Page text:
This summer, MSU assistant professor Etienne Charles debuted his fourth album, called "Creole Soul." It’s received favorable reviews from The New York Times and NPR, and spent some time high up on the jazz charts. Charles, who is also one of the MSU Professors of Jazz, will be playing some of his music at the Broad Art Museum on Thursday night.
Today on Current State: new hotel developments are coming to Lansing Township; Michigan firefighters struggle with funding cuts and health care issues; Neighbors in Action highlights the Women's Center of Greater Lansing; youth adult author Holly Black on her new vampire novel, "The Coldest Girl in Coldtown" followed by Scott Southard's review of Ms. Black's book.
Lansing Township’s Eastwood development continues to grow. Township officials recently gave the green light to Lansing developer Mike Eyde to build a $10 million Fairfield Inn and Suites near U.S. 127 and Lake Lansing Road. It’s slated to open in 2015. The Fairfield will follow the scheduled opening of a nearby Hyatt Place hotel. It would make five hotels in the vicinity of Eastwood.
Mark Docherty is the president of the Michigan Professional Firefighters Union, which represents some 5,000 firefighters in 130 municipalities. The union is pushing for legislation that would provide a 'cancer presumption' that would cover firefighters diagnosed with certain types of cancer that are presumed to be the result of exposure to hazardous substances.
Today is September 11. It’s been 12 years since the horrible events in New York, Washington and Pennsylvania that saw nearly 3,000 people die at the hands of terrorists. As Americans, we still feel unsettling emotions at the mere mention of the term “Nine-Eleven.”
We remember with pride, however, the selfless bravery of our first responders who rushed into harm’s way to save lives. While we still hold police and firefighters in high regard, those professions have weathered their share of hardships in the years since.
Our Neighbors in Action segment features people and organizations working to make our community a better place. This week, we feature the Women’s Center of Greater Lansing. The non-profit offers a variety of services including counseling, employment assistance, even auto maintenance classes for women in the Lansing area.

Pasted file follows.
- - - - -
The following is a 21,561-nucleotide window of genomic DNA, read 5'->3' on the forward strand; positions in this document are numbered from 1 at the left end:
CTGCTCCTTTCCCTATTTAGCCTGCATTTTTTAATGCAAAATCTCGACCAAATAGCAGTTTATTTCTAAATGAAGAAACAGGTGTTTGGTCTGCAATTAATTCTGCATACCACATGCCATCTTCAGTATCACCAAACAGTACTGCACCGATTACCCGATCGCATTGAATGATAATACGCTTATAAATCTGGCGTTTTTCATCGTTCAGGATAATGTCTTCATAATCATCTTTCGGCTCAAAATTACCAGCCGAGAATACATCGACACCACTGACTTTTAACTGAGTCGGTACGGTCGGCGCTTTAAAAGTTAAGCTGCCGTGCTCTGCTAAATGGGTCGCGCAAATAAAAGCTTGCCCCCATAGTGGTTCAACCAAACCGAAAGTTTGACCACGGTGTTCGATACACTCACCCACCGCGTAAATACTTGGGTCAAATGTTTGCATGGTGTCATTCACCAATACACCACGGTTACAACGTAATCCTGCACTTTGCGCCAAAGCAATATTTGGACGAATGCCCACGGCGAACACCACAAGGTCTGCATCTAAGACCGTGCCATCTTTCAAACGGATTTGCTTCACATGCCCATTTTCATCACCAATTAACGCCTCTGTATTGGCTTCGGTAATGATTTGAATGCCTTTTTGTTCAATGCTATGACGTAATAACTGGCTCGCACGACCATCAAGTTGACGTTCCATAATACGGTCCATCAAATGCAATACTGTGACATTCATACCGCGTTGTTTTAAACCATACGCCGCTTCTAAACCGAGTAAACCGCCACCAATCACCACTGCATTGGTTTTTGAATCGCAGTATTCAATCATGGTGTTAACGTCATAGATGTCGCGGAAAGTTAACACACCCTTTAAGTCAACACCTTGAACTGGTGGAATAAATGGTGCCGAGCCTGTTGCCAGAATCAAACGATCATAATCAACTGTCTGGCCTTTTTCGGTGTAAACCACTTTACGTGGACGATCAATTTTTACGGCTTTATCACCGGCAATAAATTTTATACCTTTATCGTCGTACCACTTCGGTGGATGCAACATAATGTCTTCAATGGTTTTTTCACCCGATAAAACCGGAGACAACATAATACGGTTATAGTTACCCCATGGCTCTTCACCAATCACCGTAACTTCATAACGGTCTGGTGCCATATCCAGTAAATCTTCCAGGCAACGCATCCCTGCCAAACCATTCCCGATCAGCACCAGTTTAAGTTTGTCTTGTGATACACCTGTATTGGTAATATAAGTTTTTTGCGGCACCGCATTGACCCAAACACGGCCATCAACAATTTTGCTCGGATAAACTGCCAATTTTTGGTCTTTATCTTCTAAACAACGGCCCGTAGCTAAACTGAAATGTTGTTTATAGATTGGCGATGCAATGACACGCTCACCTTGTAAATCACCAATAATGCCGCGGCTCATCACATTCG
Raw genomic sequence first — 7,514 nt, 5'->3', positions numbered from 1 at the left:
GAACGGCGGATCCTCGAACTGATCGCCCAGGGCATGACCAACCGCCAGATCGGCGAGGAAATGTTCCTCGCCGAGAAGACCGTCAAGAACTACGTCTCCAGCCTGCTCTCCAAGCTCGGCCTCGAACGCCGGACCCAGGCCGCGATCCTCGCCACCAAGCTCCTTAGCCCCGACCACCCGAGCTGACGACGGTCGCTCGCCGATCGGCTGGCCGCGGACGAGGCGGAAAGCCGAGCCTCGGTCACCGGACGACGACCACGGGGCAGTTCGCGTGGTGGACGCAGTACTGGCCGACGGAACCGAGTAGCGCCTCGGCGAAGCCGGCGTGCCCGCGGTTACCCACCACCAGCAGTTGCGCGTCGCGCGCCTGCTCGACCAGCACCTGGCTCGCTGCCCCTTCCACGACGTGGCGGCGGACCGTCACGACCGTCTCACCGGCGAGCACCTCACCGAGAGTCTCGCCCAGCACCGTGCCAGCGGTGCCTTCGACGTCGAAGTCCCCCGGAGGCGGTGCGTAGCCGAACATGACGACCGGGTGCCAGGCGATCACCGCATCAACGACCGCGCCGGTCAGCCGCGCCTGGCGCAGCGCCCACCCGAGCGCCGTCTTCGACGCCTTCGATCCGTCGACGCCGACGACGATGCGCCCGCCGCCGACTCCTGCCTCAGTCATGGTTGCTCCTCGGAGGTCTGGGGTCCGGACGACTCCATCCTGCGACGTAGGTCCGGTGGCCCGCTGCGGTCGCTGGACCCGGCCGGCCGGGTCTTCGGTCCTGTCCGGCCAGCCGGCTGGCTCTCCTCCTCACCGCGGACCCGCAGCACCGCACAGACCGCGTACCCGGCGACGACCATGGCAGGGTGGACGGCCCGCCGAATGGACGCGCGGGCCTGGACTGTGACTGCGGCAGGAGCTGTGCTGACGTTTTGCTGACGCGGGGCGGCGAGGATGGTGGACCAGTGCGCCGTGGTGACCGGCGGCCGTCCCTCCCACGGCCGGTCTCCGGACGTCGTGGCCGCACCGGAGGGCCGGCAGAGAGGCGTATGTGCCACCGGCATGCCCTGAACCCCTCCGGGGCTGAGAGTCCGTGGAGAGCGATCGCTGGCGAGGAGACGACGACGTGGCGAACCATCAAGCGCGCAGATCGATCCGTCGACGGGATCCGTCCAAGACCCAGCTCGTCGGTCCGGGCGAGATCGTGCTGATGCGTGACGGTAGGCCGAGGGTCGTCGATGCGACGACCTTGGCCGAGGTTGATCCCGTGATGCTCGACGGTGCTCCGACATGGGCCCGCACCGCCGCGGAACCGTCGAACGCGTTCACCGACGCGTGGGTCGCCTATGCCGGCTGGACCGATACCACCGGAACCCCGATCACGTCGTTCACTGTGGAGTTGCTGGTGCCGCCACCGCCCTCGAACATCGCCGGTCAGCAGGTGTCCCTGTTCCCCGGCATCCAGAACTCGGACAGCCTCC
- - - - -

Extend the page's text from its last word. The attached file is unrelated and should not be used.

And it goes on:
The trend of teen novels transporting their readers to fantasy worlds filled with vampires, fairies and monsters is relevant once again this month with the release of a new book called The Coldest Girl in Coldtown, written by Holly Black, who will be visiting Lansing this week.
Black, who’s most famous for co-writing The Spiderwick Chronicles series, reveals her fear of zombies and answers questions from local fans from Okemos High School.
I have never understood the whole vampire thing (and that’s apart from my personal distaste of them). If an alien was to rocket past our planet and spy just a fraction of our entertainment, they would think we were taken over by the undead. They are everywhere—books, TV, movies—you can’t escape them and it seems a lot of us wouldn’t want to anyway.
Today on Current State: MSU Board of Trustee candidate Melanie Foster on professor scandal; our "Detroit Water Renaissance" series continues with a look at the walleye industry; a Great Lakes Week 2013 update; the impact of the Affordable Care Act on small businesses and the 200th anniversary of the Battle of Lake Erie.
Water attracted early settlers to Detroit and water fueled its growth. Now it’s an important asset to the city’s recovery. We continue to explore the challenges and opportunities for Detroit’s waterfront in our series "Detroit’s Water Renaissance."
So far we’ve looked at daylighting streams and rebuilding shorelines. Today, we explore the Detroit River’s fishing industry.
One of the topics under discussion at the Great Lakes Conference was that of Waukesha, Wisconsin, a city outside of the Great Lakes basin that says they need water diverted from the lakes because their wells are contaminated by radium.
Organizations from across the Great Lakes region are converging in Milwaukee for Great Lakes Week. Great Lakes journalist and commentator Gary Wilson is at this year’s conference. Wilson says two of the major issues are low lake levels and water divergence.
For the United States, the War of 1812 took a turn for the better on this date 200 years ago. American naval forces defeated the British in The Battle of Lake Erie. The victory secured the lake and ensured that Michigan and Ohio would remain the sovereign territory of the U.S.A.